"Shops at Target" Launch Suspends Products Overhead

By Jim Shi May 2, 2012, 6:24 PM EDT

Designed as a series of vignettes, the event offered a collage of products from the collection. The first section was a tunnel of clothing, reminiscent of displays found at bazaars, which saw apparel from Miami-based luxury boutique the Webster attached to an anchoring truss structure masked in black fabric.

Photo: Anna Sekula/BizBash

Target's "Shops at Target" Launch
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Always on the lookout for creative ways to launch its products, Target hosted its first-ever bash at the all-glass, Frank Gehry-designed IAC Building last night to celebrate the Shops at Target, which debuts at all 1,763 Target stores nationwide this Sunday and is one of the retailer’s biggest merchandising initiatives in recent years.

As with all launch events hosted by the retail giant, the goal was simple: create something unexpected and cool to showcase the product offerings in a different kind of way, while utilizing elements of social media. With that in mind, the stark, all-white venue coupled with the grand video wall served an ideal backdrop to tell a story. “It’s a unique feature that provides a myriad of options for both decor, messaging, and social media tie-ins,” said longtime Target partner David Stark. Stark's eponymous company was responsible for designing, planning, and producing the 350-person affair, which drew names like Martha Stewart, Emma Roberts, January Jones, Lauren Bush Lauren, model Hilary Rhoda, Giada De Laurentiis, and Leelee Sobieski.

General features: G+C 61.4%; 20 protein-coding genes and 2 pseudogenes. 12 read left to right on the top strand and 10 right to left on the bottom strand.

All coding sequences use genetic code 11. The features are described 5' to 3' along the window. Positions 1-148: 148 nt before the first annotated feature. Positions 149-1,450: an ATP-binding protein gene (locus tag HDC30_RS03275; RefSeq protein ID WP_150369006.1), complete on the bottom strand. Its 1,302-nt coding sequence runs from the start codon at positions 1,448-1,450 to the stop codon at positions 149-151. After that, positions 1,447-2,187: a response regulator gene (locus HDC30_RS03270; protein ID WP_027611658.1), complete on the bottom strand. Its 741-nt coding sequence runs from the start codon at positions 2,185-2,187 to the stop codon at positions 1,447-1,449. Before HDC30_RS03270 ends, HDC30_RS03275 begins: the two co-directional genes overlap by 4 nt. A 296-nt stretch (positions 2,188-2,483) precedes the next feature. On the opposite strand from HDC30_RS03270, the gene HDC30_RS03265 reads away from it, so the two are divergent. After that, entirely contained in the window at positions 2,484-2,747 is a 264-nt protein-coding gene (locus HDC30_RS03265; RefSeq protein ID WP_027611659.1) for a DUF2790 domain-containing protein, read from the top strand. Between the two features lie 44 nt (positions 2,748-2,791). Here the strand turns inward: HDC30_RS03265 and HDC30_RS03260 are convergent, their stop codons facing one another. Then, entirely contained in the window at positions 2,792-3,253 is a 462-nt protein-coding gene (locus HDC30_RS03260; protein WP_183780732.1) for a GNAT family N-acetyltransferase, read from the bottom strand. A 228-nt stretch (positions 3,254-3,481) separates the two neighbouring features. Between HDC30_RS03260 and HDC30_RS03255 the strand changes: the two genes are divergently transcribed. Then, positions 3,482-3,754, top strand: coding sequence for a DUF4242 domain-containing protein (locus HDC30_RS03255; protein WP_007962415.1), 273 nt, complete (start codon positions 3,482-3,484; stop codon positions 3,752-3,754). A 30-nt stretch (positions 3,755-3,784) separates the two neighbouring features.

Although each of the five inaugural Shops at Target partners—the Candy Store in San Francisco, Colorado-based Cos Bar cosmetics shop, Boston’s Polka Dog Bakery, Connecticut-based home products maker Privet House, and Miami apparel boutique the Webster—have distinct brand identities and the shop owners themselves were all present for the event, Stark sought to present a consistent message and keep the focus on the Target collections.

From the design of the invitation to the physical vignettes designed for the event, Target and Stark played up the idea of “suspension” as an unexpected way that would, according to Stark, challenge the “artistic boundaries as a company, as artists, and as an agency partner.” The abstract, chandelier-like concept was applied to each of the distinct displays created, with miles of trick and fishing line utilized to suspend about 8,000 items. “The appropriate line was chosen depending on its look and relation to the scale/color/weight of the object,” Stark noted.

Running along the entire length of the venue’s video wall was a social media program run by event marketing and production firm ExtraExtra. The showcase featured a looped video reel of oversize product offerings digitally displayed alongside Shops at Target tweets and live images.

Noticeably different from past Target launch events was the lack of a shopping component; even with a surprise performance from Wilson Phillips and old-school hip-hop songs spun by DJs Theophilus London and Chelsea Leyland, the event had a definite low-key and relaxed vibe and none of the frenzy its former concept, the five-year-old Go International program, tended to generate at such launch events.

Target has already selected its sophomore series of the Shops participants, which launches in September. While the exact names have not been revealed, there will be four stores—two dedicated to home and two to fashion, one men’s shop and women’s shop.

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